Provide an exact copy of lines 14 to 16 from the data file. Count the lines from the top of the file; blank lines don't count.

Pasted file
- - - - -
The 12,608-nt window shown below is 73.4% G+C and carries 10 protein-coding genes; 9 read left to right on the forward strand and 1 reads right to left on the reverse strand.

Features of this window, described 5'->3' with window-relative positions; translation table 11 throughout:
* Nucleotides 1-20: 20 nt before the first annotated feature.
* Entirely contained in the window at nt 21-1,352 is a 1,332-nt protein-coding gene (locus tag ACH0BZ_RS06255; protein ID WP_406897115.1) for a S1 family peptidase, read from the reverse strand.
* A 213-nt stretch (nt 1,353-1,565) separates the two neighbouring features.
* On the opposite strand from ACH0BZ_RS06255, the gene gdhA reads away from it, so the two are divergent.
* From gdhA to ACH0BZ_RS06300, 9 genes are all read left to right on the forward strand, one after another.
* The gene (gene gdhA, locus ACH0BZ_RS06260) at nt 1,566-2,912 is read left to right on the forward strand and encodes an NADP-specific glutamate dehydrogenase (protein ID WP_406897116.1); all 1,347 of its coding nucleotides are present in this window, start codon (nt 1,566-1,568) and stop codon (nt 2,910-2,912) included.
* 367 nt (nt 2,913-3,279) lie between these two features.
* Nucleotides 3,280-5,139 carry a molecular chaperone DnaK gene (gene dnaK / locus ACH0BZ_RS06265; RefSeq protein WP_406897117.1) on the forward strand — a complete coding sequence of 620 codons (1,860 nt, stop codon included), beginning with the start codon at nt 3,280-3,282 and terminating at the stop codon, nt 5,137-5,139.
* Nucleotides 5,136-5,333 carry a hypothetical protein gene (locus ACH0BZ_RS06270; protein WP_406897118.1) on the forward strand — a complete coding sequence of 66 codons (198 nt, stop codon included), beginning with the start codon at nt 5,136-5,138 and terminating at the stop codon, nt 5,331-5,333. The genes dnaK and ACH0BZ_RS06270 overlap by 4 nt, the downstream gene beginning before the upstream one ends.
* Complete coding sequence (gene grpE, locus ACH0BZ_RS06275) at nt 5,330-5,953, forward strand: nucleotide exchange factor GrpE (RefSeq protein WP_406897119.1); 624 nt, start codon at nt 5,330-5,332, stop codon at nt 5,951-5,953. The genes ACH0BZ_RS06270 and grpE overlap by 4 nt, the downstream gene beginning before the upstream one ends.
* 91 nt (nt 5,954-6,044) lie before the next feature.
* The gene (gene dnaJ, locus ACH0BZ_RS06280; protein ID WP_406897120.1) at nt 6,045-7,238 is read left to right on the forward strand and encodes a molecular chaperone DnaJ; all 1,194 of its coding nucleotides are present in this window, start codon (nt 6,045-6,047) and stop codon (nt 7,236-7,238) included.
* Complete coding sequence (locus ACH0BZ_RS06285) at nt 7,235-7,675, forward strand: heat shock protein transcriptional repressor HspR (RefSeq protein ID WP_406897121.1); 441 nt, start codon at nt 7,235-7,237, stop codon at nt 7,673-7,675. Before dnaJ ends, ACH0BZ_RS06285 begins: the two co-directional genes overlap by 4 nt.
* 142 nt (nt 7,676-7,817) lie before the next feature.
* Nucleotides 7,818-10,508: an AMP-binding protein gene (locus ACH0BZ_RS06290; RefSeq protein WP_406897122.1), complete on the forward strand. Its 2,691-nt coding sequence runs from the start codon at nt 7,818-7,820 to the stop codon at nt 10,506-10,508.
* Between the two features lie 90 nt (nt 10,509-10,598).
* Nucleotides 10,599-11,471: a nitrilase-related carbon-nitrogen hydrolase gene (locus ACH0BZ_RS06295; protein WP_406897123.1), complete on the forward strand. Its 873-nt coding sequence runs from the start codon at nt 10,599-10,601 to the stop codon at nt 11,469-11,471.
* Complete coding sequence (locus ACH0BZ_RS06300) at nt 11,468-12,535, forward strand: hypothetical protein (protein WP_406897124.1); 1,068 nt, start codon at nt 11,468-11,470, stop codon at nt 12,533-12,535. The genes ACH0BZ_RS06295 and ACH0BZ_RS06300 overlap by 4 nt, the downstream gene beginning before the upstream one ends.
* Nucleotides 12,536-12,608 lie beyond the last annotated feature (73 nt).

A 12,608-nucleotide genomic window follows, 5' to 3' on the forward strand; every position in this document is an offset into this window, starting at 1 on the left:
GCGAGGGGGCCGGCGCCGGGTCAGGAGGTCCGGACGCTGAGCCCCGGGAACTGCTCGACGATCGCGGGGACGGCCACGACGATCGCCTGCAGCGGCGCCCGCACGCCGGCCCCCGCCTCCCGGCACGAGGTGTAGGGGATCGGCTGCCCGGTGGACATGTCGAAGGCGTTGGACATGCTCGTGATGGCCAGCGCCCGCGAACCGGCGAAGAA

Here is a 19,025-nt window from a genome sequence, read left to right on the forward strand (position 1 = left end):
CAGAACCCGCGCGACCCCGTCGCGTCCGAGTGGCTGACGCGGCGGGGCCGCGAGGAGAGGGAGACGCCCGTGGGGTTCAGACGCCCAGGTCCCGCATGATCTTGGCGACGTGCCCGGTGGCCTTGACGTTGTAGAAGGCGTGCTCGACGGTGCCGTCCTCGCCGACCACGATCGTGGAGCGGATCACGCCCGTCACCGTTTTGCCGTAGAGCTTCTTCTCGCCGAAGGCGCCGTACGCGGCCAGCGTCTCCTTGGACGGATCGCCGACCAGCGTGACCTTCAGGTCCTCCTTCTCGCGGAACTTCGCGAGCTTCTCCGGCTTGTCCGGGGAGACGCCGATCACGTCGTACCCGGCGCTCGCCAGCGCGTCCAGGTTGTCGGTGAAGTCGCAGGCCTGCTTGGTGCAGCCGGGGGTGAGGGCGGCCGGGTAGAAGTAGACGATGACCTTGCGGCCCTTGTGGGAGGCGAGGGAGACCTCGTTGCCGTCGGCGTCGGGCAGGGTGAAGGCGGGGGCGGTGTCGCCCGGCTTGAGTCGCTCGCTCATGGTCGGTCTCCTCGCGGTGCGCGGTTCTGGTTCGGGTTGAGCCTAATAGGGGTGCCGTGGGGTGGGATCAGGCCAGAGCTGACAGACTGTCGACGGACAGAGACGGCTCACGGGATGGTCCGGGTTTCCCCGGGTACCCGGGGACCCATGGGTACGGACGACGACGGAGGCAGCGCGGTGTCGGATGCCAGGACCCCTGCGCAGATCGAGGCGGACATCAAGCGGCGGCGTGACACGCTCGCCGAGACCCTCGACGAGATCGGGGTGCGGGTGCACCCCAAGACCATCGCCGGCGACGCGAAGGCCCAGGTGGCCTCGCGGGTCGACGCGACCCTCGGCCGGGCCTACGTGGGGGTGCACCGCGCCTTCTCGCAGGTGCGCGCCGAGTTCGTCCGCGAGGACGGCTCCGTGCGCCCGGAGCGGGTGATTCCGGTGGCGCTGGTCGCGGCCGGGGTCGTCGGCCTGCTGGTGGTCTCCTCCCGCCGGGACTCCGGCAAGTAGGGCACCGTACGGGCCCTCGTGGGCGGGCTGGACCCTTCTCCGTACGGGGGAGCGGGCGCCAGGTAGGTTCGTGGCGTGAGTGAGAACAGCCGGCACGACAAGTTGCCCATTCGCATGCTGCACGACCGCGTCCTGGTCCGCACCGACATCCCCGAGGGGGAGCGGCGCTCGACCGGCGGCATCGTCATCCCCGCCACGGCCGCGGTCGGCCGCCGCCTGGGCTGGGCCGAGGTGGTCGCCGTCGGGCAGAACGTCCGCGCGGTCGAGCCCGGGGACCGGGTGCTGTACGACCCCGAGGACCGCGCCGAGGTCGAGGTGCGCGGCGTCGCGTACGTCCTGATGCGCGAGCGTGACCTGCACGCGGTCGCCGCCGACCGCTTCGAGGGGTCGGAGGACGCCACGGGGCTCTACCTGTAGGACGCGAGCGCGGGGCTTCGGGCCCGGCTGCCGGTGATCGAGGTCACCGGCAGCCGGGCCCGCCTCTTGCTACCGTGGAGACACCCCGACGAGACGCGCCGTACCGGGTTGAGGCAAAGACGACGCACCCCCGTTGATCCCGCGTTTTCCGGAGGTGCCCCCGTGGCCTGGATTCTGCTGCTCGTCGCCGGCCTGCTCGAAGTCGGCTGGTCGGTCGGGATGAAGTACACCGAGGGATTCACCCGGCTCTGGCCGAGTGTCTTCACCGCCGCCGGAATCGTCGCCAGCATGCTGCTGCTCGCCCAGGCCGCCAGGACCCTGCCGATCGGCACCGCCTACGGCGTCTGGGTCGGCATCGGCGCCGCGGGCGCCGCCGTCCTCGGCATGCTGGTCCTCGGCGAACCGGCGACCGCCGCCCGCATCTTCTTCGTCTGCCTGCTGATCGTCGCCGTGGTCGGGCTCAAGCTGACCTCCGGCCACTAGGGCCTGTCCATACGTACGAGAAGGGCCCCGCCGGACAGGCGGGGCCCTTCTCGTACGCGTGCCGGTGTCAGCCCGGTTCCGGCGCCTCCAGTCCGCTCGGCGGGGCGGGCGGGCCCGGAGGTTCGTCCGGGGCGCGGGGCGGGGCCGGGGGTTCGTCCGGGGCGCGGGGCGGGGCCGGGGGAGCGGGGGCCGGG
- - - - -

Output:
* The gene (gene dnaJ, locus ACH0BZ_RS06280; protein ID WP_406897120.1) at nt 6,045-7,238 is read left to right on the forward strand and encodes a molecular chaperone DnaJ; all 1,194 of its coding nucleotides are present in this window, start codon (nt 6,045-6,047) and stop codon (nt 7,236-7,238) included.
* Complete coding sequence (locus ACH0BZ_RS06285) at nt 7,235-7,675, forward strand: heat shock protein transcriptional repressor HspR (RefSeq protein ID WP_406897121.1); 441 nt, start codon at nt 7,235-7,237, stop codon at nt 7,673-7,675. Before dnaJ ends, ACH0BZ_RS06285 begins: the two co-directional genes overlap by 4 nt.
* 142 nt (nt 7,676-7,817) lie before the next feature.